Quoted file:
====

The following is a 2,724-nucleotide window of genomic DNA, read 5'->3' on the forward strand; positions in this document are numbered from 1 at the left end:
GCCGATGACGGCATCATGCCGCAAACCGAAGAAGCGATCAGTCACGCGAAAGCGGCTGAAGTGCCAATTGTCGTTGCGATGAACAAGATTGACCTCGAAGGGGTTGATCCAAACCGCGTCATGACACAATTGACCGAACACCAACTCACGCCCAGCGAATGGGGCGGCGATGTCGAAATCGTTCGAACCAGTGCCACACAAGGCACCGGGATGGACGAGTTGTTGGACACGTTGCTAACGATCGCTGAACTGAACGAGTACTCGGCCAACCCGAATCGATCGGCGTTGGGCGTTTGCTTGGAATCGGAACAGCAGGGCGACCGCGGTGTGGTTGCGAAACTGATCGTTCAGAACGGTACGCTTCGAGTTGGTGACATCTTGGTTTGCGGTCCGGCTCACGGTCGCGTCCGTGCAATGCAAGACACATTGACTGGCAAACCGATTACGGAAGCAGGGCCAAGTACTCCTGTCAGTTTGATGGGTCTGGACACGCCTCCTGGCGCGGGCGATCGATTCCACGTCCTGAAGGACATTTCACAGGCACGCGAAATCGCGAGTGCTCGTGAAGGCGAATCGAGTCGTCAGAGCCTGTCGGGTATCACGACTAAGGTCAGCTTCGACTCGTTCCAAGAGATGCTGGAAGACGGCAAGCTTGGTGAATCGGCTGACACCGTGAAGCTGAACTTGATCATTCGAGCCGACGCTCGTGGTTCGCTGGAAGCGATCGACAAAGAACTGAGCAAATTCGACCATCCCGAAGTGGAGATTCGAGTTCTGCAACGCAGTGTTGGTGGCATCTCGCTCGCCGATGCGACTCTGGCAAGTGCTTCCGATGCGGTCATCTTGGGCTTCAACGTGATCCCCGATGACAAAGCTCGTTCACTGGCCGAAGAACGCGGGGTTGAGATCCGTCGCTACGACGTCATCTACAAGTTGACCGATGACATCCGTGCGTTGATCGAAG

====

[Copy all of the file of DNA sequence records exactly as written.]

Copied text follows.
The following is a 2,724-nucleotide window of genomic DNA, read 5'->3' on the forward strand; positions in this document are numbered from 1 at the left end:
GCCGATGACGGCATCATGCCGCAAACCGAAGAAGCGATCAGTCACGCGAAAGCGGCTGAAGTGCCAATTGTCGTTGCGATGAACAAGATTGACCTCGAAGGGGTTGATCCAAACCGCGTCATGACACAATTGACCGAACACCAACTCACGCCCAGCGAATGGGGCGGCGATGTCGAAATCGTTCGAACCAGTGCCACACAAGGCACCGGGATGGACGAGTTGTTGGACACGTTGCTAACGATCGCTGAACTGAACGAGTACTCGGCCAACCCGAATCGATCGGCGTTGGGCGTTTGCTTGGAATCGGAACAGCAGGGCGACCGCGGTGTGGTTGCGAAACTGATCGTTCAGAACGGTACGCTTCGAGTTGGTGACATCTTGGTTTGCGGTCCGGCTCACGGTCGCGTCCGTGCAATGCAAGACACATTGACTGGCAAACCGATTACGGAAGCAGGGCCAAGTACTCCTGTCAGTTTGATGGGTCTGGACACGCCTCCTGGCGCGGGCGATCGATTCCACGTCCTGAAGGACATTTCACAGGCACGCGAAATCGCGAGTGCTCGTGAAGGCGAATCGAGTCGTCAGAGCCTGTCGGGTATCACGACTAAGGTCAGCTTCGACTCGTTCCAAGAGATGCTGGAAGACGGCAAGCTTGGTGAATCGGCTGACACCGTGAAGCTGAACTTGATCATTCGAGCCGACGCTCGTGGTTCGCTGGAAGCGATCGACAAAGAACTGAGCAAATTCGACCATCCCGAAGTGGAGATTCGAGTTCTGCAACGCAGTGTTGGTGGCATCTCGCTCGCCGATGCGACTCTGGCAAGTGCTTCCGATGCGGTCATCTTGGGCTTCAACGTGATCCCCGATGACAAAGCTCGTTCACTGGCCGAAGAACGCGGGGTTGAGATCCGTCGCTACGACGTCATCTACAAGTTGACCGATGACATCCGTGCGTTGATCGAAG